North Fork of San Gabriel River at hiking trail crossing near River Road
I started out early one morning to fish the San Gabriel River behind the tail trace of Lake Georgetown [Texas] and came to a narrow portion of the river. There was a high limestone cliff on one side and a gravel flat on the other about thirty feet wide. I noticed a small disturbance on the water near the cliff face under an ancient pecan tree. There were two stumps above water level downriver about thirty feet away. I looked up in the top of the pecan tree where I notice a huge web worm nest. The web worm larvae were dropping down in the river and the fish were having breakfast. I found a No. 10 chartreuse wooly bugger and pinched the tail off and gave it a haircut with my Swiss Army knife to remove some of the palmered feather and tossed it into the fray. It didn't stay on the surface a second before I was into a three pound black bass. The bass charge downstream to the tree stumps determined to make his getaway in his lair, but I reeled him back for a quick catch and release.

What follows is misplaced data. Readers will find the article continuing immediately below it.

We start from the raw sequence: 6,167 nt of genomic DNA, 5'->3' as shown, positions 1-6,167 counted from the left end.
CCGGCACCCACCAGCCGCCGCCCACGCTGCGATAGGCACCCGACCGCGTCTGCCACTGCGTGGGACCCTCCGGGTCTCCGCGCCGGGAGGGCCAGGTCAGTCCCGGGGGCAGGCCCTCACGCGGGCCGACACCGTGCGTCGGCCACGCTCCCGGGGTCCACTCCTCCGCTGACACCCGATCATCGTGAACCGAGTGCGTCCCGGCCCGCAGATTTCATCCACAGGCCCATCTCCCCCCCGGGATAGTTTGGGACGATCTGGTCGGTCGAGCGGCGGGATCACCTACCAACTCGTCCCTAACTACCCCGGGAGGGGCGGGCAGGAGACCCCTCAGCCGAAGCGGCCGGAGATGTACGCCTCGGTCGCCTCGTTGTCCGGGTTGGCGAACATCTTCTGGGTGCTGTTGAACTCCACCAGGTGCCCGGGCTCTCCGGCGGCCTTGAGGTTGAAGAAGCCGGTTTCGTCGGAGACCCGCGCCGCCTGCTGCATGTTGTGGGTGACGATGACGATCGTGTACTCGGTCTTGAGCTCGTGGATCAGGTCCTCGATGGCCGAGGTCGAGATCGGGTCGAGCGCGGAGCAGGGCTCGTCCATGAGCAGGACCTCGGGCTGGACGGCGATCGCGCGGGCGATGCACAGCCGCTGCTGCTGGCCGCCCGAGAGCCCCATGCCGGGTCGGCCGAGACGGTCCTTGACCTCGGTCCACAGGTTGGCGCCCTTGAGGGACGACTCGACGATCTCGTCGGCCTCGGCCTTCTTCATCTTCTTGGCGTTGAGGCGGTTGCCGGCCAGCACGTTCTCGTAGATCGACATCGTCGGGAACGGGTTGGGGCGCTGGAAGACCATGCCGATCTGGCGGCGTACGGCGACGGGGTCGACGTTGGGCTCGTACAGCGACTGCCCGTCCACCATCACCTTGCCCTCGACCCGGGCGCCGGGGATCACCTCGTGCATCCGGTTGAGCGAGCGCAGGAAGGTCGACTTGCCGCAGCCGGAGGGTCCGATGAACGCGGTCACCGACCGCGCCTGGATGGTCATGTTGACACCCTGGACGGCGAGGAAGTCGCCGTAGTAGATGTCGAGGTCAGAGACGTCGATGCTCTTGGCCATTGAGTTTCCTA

I then noticed a pecan sitting on top of one of the stumps and a squirrel on the bank trying to get over to the nut, but the distance was too great. Mr. Bushytail ran back and forth judging his distance, but just couldn't make the jump. The squirrel finally jumped onto the first stump and then the second stump to retrieve the pecan. While the squirrel was eating the pecan on top of the stump, an eight pound bass came out to the water and swallowed the squirrel as he dove over the stump back into the river. I was shocked! I could not believe my eyes, so I sat down on a large river rock to catch my breath. A minute later the same bass swam up to the stump and spit the pecan back out on top of the tree stump and swam over and waited in a nearby brush pile . . .
I fished from about 8:00 a.m. to about 10:00 a.m. in the pool that is downstream from the footbridge. The temperature was about 73°, the sky was slightly overcast early but cleared later, and wind was gusty. The water was clear. I caught about 20 fish; all were small. I caught 1 bass (about 8 inches), three Rio Grande Perch, the largest of which was about 8 inches, and a bunch of sunfish in the 2 inch to 5 inch range. I saw one bass that was probably in the 12 to 14 inch range. All fish were caught on subsurface flies: #10 brown wooly worm, #8 olive wooly bugger, #8 black swamp monster.